China’s commitment to become ‘carbon neutral’ by 2060 has excited environmentalists but it should be seen as part of China’s strategy to become the world’s economic and military hegemon.
Carbon neutrality by a date as remote as 2060 will not constrain the ambitions of the Chinese Communist Party (CCP) in the slightest.
It is time to admit that the policy of economic engagement with China has failed. Optimists used to argue that embracing China in the world economy, especially by admitting it to WTO membership in 2001, would lead the Chinese people to demand democracy. The remarkable naivety of our leaders is captured in a speech given by President Clinton in 2000:
‘By joining the WTO, China is not simply agreeing to import more of our products; it is agreeing to import one of democracy’s most cherished values: economic freedom. The more China liberalises its economy, the more fully it will liberate the potential of its people… And when individuals have the power, not just to dream but to realise their dreams, they will demand a greater say.’
No serious commentator would say that now. On the contrary, a growing literature shows that the exact opposite has happened. Participation in the world economy has entrenched the power of the CCP and made its brand of authoritarian dictatorship appear more attractive to the unwary.
China joined the WTO as a non-market economy and membership was not only expected to lead to pressure for democracy, it was also anticipated that China would become a market economy within 15 years by 2016. It has done no such thing and it turns out that the rules of the WTO are ill suited to coping with a major economy acting in a spirit of undiluted mercantilism.
A study by Daron Acemoglu of the Massachusetts Institute of Technology (MIT) and others concluded that trade with China caused significant job losses in the USA between 1999 and 2011. Counting direct and consequential job losses they estimated that about 985,000 jobs were lost in manufacturing and 1.98 million in the whole economy. They also tried to assess the overall impact on localities by studying ‘commuting zones’ and estimated that total job losses between 1999 and 2011 had been closer to 2.37 million. Three of the authors also examined local job losses more closely. David Autor (MIT), David Dorn (University of Zurich) and Gordon Hanson (University of California) found that a decade after the ‘China shock’ wages were depressed and employment was still reduced. Exposed workers experienced great job churning and reduced lifetime earnings.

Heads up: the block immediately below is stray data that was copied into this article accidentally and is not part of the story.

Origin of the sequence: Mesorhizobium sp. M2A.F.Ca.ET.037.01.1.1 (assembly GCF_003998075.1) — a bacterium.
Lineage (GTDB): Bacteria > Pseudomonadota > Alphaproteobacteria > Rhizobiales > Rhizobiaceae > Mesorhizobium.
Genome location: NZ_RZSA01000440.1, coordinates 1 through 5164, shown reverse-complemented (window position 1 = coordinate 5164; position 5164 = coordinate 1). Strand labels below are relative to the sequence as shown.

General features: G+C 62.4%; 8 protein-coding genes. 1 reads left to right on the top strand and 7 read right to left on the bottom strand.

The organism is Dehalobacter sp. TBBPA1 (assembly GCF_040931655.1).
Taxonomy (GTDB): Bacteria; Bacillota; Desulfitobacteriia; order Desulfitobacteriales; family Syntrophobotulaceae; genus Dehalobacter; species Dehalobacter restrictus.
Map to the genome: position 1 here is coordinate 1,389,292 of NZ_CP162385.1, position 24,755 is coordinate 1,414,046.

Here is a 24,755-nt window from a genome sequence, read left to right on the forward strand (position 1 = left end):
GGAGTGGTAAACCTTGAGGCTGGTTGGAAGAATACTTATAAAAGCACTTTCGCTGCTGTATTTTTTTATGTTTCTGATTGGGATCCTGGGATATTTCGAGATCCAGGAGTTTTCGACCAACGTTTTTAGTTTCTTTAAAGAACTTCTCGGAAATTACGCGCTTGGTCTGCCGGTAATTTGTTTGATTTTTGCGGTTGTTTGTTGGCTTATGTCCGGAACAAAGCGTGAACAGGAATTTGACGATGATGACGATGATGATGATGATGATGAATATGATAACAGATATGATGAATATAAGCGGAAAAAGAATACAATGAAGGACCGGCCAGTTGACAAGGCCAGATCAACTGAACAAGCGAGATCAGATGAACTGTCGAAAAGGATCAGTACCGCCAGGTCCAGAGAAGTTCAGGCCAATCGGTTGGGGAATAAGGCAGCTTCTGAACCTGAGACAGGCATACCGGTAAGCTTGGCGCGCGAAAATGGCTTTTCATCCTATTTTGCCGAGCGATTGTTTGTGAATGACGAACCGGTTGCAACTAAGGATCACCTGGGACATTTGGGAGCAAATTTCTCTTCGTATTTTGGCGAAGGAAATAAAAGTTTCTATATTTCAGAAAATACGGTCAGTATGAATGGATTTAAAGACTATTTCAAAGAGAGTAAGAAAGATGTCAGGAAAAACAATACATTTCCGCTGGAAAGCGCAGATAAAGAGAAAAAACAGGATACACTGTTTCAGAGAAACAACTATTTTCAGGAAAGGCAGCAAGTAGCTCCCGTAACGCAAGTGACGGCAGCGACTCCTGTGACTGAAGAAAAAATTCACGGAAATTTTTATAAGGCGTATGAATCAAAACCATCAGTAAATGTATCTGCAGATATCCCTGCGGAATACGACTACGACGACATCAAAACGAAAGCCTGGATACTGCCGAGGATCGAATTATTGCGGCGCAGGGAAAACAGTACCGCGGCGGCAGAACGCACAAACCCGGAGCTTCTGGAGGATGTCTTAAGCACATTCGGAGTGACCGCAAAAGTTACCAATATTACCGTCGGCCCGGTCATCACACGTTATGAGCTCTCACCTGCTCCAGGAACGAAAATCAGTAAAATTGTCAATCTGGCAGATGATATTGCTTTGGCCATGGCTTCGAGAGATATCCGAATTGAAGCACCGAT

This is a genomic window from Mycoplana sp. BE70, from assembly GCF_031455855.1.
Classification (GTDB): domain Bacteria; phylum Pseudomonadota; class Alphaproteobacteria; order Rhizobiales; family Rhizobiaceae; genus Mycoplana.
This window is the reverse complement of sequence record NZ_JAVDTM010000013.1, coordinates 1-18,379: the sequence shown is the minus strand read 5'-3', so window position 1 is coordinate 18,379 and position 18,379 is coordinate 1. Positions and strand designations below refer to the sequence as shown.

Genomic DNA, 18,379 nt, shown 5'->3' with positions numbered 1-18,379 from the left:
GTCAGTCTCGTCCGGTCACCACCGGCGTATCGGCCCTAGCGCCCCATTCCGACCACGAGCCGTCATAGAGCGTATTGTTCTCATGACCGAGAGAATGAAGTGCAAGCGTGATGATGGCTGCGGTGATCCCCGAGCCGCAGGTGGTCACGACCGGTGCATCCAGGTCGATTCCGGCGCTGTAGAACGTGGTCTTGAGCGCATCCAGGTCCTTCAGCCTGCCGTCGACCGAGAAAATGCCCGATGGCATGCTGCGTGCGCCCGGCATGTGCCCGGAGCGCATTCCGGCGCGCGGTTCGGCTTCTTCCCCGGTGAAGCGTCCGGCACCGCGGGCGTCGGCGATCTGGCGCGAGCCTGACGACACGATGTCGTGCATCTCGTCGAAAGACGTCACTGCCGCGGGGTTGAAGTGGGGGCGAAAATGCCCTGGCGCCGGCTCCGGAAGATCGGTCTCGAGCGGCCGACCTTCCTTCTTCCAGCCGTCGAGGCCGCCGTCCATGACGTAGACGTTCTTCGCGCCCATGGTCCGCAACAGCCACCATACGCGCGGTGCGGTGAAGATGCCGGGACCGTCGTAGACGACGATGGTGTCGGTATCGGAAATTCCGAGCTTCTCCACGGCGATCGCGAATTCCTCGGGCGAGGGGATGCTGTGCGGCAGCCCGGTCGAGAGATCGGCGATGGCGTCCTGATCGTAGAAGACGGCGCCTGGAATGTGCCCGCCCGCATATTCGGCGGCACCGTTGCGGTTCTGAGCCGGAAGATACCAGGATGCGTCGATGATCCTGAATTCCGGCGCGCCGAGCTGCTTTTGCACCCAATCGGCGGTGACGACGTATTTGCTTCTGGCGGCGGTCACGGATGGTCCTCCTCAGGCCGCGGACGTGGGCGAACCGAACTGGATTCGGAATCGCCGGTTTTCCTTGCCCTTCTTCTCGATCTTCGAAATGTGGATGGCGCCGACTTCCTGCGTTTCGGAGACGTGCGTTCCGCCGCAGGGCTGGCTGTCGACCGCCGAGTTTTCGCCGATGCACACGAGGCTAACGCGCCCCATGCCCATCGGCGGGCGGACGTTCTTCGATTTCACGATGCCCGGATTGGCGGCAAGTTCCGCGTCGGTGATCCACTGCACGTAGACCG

More voices are starting to ask whether the time has come for liberal-democracies to disengage. Some focus on human rights abuse, notably of the Uighurs, and would like to see Magnitsky-style sanctions applied to CCP leaders; while others call for varying degrees of economic disengagement, including the discouragement of investment in China by American companies.
Partial disengagement is being advocated by researchers at the American Enterprise Institute (AEI), notably China expert, Derek Scissors. He urges policymakers to document subsidies provided by the People’s Republic of China (PRC) and take countervailing measures under WTO rules, rigorously regulate Chinese investment in America, and move or keep supply chains out of China.
He accepts that decoupling will have costs. Some prices will be higher, returns on investment in China will be lower, and there will be lost sales. But he contends that these losses are very small compared with what he calls the costs of Chinese economic predation. Subsidies and dumping provide lower prices in the short run but if rival suppliers are eliminated prices will soon go up.
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September 30, 2020 at 03:33AM